Pepper Potts in 'Avengers Assemble'Pepper’s appearance is very brief. We see her convince Stark to follow his heart in helping Coulson, we see her fear at the news footage of the battle in New York and then helping Stark redesign their damaged home. What can we learn from her here? Both times we see her she is concerned about Stark but she is also busy working as the CEO and furthering their clean energy projects. A confident and happy career woman with a seemingly healthy home life.

Maria Hill in 'Avengers Assemble'Agent Maria Hill is the first female character we encounter in Avengers Assemble. We see her interacting with Nick Fury and Coulson, already established within the Marvel universe, so she needs to mark herself out fairly quickly. She is clearly a woman in power. After Loki’s attack on the base she takes it on herself to follow Hawkeye and Loki. After this she went back to try to save any trapped SHIELD workers. Maria may not have had too much more involvement despite a few great shots when the Helicarrier was attacked but that’s due more to the fact that the film is called The Avengers. With her appearance in Captain America: The Winter Soldier and its greater focus on SHIELD, there is more of a chance of her character having the chance to shine.

And that’s the end of Phase One. Phase Two is well underway with Iron Man 3 already released, Thor: The Dark World due to be released in November, Captain America: The Winter Soldier filming, Guardians of the Galaxy due to start filming in the next few months and Avengers 2 due to film early next year. We’ve had cases of interesting female characters so far with Thor probably boasting the most, but with characters now appearing in other films (Black Widow and Maria Hill both in The Winter Soldier along with the return of Peggy and the new Agent 13) hopefully these strong characters will continue.

Final Note on The Bechdel Test

Helen referenced this when looking at female sitcom stars and it occurred to me to mention it here. There are three basic rules:

  1. There has to be at least two named female characters
  2. who talk to each other
  3. about something other than a man.

If you go through the Marvel Phase One films the result is a little depressing, if not altogether surprising when you see the “vast” range of female characters.

There is debate as to whether Iron Man passed all three rules because of the conversation Pepper and Christine have but, to me, it is so clearly about Stark that it means it gains only two out of three.

The Incredible Hulk passed one test. There is another named female character (Major Kathleen Sparr) but she and Betty never interact.

Iron Man 2 passed three out of three because of Pepper and Natalie’s brief business discussion (and possible Pepper and Christine discussing the Vanity Fair article).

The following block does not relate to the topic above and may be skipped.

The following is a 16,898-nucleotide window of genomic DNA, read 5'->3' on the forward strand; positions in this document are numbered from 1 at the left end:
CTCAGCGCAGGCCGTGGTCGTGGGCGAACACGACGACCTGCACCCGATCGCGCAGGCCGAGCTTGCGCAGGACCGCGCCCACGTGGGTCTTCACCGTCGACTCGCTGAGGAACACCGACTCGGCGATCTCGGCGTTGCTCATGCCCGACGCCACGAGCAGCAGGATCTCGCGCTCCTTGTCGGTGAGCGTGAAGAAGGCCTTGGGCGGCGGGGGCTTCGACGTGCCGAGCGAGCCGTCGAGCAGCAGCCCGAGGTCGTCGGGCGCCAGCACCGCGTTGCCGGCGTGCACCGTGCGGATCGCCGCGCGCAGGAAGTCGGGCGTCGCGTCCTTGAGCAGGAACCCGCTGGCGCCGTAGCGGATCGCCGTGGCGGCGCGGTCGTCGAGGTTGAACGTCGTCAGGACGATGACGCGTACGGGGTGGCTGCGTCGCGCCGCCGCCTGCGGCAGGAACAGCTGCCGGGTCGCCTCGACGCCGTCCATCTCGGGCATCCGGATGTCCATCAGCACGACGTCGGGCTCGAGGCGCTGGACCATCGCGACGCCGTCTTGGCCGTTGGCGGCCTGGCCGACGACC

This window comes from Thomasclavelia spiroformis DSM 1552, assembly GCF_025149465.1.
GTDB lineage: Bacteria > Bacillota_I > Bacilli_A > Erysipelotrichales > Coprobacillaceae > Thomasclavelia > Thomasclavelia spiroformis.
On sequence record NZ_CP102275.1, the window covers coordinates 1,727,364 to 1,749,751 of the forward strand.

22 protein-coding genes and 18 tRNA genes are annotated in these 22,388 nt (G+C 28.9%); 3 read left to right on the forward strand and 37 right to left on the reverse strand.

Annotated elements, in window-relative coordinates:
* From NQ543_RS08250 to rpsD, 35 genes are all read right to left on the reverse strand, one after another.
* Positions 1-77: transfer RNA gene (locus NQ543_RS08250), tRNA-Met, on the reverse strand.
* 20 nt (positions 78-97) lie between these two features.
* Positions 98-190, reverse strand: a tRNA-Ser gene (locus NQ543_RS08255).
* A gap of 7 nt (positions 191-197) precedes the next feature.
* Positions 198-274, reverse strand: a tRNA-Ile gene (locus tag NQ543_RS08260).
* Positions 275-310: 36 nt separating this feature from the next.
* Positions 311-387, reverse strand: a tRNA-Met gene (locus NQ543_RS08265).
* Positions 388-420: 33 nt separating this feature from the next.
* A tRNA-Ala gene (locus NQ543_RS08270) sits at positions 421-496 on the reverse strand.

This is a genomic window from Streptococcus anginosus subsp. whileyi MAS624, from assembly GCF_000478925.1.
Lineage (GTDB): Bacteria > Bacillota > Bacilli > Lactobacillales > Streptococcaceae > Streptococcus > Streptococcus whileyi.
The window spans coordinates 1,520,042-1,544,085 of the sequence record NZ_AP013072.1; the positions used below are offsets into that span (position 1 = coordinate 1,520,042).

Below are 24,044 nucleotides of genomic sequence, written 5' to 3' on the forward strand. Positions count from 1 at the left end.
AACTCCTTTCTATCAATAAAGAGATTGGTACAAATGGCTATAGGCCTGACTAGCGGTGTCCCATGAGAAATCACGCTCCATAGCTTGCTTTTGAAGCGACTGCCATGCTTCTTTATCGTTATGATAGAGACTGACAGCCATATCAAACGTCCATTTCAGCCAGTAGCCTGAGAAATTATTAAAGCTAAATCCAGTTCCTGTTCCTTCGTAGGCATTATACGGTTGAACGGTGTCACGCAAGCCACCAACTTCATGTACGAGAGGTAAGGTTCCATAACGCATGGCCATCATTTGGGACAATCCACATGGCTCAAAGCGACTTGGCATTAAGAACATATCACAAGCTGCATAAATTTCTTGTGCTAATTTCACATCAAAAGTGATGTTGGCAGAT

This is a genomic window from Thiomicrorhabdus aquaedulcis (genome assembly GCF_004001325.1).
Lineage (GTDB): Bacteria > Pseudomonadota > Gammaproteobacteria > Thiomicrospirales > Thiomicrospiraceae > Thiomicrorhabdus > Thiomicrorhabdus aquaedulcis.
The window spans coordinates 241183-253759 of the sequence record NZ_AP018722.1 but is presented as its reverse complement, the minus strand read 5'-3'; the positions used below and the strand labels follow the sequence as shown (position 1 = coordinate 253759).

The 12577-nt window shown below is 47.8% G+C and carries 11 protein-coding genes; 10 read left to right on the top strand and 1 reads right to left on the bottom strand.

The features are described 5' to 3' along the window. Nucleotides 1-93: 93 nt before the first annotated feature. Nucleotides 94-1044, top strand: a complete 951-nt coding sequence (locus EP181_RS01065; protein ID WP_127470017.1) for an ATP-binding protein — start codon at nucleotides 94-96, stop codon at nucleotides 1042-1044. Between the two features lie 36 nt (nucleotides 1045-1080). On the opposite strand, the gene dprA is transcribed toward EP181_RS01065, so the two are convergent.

Then we come to Thor where it easily passed three out of three.

Despite the strength of Peggy’s character in Captain America: The First Avenger, the film only passed one out of three – for the two named female characters.

And finally we come to Avengers Assemble. Only passed one out of three. There are three strong named female characters. Who never interact with each other.

Out of the six Phase One films we have two films successfully passing the Bechdel test even if some of the other films still contain strong female characters. We’ll see what happens with Phase Two. (Iron Man 3 passed three out of three.)

S x

Superhero Sunday: ‘Captain America: The First Avenger’ (2011)

Captain America: The First Avenger

Captain America: The Winter Soldier (2014) is due to start filming…soon? Its start date has been pushed back repeatedly but it should be starting in the not too distant future. And with the announcement of Robert Redford joining the cast (replacing the heavyweight presence of Tommy Lee Jones from the first film) I thought it would be worth revisiting Captain America: The First Avenger. None of the Marvel films have been panned so to speak, but some are regarded as the weaker films. For a lot of people this includes Hulk (2003), The Incredible Hulk (2008) and Captain America. I am not a fan of the Hulk films but I do think that Captain America has got a bit of a bad rap. It’s not perfect, sure, but it has some great performances and wonderful moments – all setting up the development of the Steve Rogers character.

Captain America: The First Avenger

With a film that is so firmly based on the origins of one character, it’s important to cast the role as well as possible. When Chris Evans was first cast the only issues that fans had was due to his previous role as Johnny Storm in the Fantastic Four films. As complaints go it is fairly limited and, by now, seems irrelevant – especially with the reboot of the Fantastic Four on the way. The first meeting of Steve Rogers shows him as short and very skinny. These are possibly the most disturbing images of the film – seeing Evans so emaciated is very unnerving. And then you move onto Captain America Steve. Easier on the eyes but still the same sweet endearing character. Out of all of the Avengers he can be regarded as boring. He isn’t cocky like Tony Stark, not arrogant like Thor (even if he has developed since his first introduction) and not quite as “damaged” as Bruce Banner. Rogers is a weak man with great inner strength and character who was given great physical strength as well. Plus, who doesn’t love a gentleman?